Yet, in my experience, the most successful business owners have evolved from how local direct response marketing is deployed, instead of fully abandoning it for digital. So while social media is quick and inexpensive, community marketing is often the path less traveled which can make all the difference. Your new year marketing strategy needs to include traditional channels, online strategies and very importantly; community marketing to validate the premises made through traditional and digital.

The tricky part about grassroots marketing is that it takes time out of our calendar, and requires us to put ourselves out there in ways that is much more difficult than just posting online and hoping people will find us.  It is much more comfortable to sit behind a computer, in our yoga pants and slippers, and market our business.

By itself as a channel, digital marketing typically isn’t effective for local small businesses. The reason is that you must be willing to personally connect with current and future customers  to enhance what's posted on social media.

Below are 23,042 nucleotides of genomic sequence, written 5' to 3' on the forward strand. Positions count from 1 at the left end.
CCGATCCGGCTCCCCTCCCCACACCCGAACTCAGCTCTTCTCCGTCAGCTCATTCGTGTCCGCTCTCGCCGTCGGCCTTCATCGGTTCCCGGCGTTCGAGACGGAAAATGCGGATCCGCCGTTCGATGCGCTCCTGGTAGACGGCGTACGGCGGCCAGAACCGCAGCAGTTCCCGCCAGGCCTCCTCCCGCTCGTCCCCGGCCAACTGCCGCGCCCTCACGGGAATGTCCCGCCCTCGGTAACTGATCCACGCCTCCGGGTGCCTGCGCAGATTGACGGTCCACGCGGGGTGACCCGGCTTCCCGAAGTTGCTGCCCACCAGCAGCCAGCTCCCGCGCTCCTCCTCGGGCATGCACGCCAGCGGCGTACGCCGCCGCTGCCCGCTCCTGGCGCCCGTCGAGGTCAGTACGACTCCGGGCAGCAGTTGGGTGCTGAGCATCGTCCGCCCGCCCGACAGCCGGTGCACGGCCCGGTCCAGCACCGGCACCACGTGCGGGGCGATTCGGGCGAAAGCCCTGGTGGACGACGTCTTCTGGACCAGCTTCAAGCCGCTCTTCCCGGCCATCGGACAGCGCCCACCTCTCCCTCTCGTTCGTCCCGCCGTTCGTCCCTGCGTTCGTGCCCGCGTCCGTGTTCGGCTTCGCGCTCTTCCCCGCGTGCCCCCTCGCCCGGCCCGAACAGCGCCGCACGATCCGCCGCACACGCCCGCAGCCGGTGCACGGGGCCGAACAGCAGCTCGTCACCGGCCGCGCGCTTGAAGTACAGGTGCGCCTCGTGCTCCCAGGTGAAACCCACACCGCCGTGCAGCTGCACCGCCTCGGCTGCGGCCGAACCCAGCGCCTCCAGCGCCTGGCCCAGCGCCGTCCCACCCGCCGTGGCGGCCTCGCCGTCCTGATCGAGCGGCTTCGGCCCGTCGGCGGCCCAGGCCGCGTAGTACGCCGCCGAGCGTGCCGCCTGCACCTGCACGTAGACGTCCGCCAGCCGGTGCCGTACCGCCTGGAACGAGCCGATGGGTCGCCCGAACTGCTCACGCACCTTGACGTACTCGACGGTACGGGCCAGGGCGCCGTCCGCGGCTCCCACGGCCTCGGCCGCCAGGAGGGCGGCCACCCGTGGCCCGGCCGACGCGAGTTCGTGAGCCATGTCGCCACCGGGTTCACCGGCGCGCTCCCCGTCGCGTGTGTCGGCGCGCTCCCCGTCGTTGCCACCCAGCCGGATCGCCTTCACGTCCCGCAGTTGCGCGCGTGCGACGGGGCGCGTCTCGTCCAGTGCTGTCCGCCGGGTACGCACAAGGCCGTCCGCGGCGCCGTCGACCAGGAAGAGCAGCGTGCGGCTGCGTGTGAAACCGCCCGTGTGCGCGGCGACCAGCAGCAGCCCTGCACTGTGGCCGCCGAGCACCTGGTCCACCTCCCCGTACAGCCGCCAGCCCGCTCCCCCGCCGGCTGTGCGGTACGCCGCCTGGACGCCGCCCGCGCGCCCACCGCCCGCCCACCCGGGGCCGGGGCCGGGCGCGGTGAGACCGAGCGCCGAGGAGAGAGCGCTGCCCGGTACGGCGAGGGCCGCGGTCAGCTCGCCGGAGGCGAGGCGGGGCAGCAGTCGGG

Here are my top three reasons why community marketing needs to be part of your toolkit as a small business owner.

  1. Community marketing makes traditional marekting perform better. I've seen this time and time again in my own business and consulting practice. The small business owners that already have great community partnerships always have better performing metrics with online paid traffic. We live in a very noisy world and in order to cut through this noise, a strong local reputation for your brand offline will multiply your ROI on online.

  2. Community marketing creates value. I am guided by the saying 'give before you get'. Meaning you've got to give value before you actually get value in return. In his book Jab, Jab, Jab, Right Hook, Gary Vaynerchuk states: "There is no sale without the story; no knockout without the setup."